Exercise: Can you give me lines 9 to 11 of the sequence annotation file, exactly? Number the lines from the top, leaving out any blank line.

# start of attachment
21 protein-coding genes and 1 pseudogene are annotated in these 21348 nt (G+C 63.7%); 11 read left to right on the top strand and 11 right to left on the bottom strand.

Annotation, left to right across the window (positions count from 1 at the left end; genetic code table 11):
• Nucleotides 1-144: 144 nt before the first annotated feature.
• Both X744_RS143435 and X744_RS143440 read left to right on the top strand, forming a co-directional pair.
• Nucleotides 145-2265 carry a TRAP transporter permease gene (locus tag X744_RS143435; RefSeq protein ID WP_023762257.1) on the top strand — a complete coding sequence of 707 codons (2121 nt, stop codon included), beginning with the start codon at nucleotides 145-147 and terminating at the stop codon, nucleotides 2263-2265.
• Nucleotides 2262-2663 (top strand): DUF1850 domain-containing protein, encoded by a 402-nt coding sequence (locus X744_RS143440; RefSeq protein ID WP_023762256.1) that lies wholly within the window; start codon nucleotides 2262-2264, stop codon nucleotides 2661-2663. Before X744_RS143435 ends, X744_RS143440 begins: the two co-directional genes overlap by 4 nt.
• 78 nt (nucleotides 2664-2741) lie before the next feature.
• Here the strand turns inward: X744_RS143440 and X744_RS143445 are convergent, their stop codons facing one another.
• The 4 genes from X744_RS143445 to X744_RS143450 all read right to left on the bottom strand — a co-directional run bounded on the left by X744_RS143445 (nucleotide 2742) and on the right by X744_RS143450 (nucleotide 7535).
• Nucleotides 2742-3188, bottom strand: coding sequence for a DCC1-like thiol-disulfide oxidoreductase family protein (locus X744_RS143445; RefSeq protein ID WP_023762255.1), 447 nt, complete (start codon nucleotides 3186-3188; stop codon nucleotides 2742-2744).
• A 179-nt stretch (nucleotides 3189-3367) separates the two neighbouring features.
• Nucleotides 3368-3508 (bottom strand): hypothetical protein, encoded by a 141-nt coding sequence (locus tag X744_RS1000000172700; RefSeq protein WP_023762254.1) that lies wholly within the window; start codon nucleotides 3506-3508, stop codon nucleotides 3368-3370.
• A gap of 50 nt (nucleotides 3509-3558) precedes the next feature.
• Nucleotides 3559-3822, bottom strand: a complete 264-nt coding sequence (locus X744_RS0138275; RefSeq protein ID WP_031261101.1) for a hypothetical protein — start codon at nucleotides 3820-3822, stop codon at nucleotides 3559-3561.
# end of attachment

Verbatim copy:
• The 4 genes from X744_RS143445 to X744_RS143450 all read right to left on the bottom strand — a co-directional run bounded on the left by X744_RS143445 (nucleotide 2742) and on the right by X744_RS143450 (nucleotide 7535).
• Nucleotides 2742-3188, bottom strand: coding sequence for a DCC1-like thiol-disulfide oxidoreductase family protein (locus X744_RS143445; RefSeq protein ID WP_023762255.1), 447 nt, complete (start codon nucleotides 3186-3188; stop codon nucleotides 2742-2744).
• A 179-nt stretch (nucleotides 3189-3367) separates the two neighbouring features.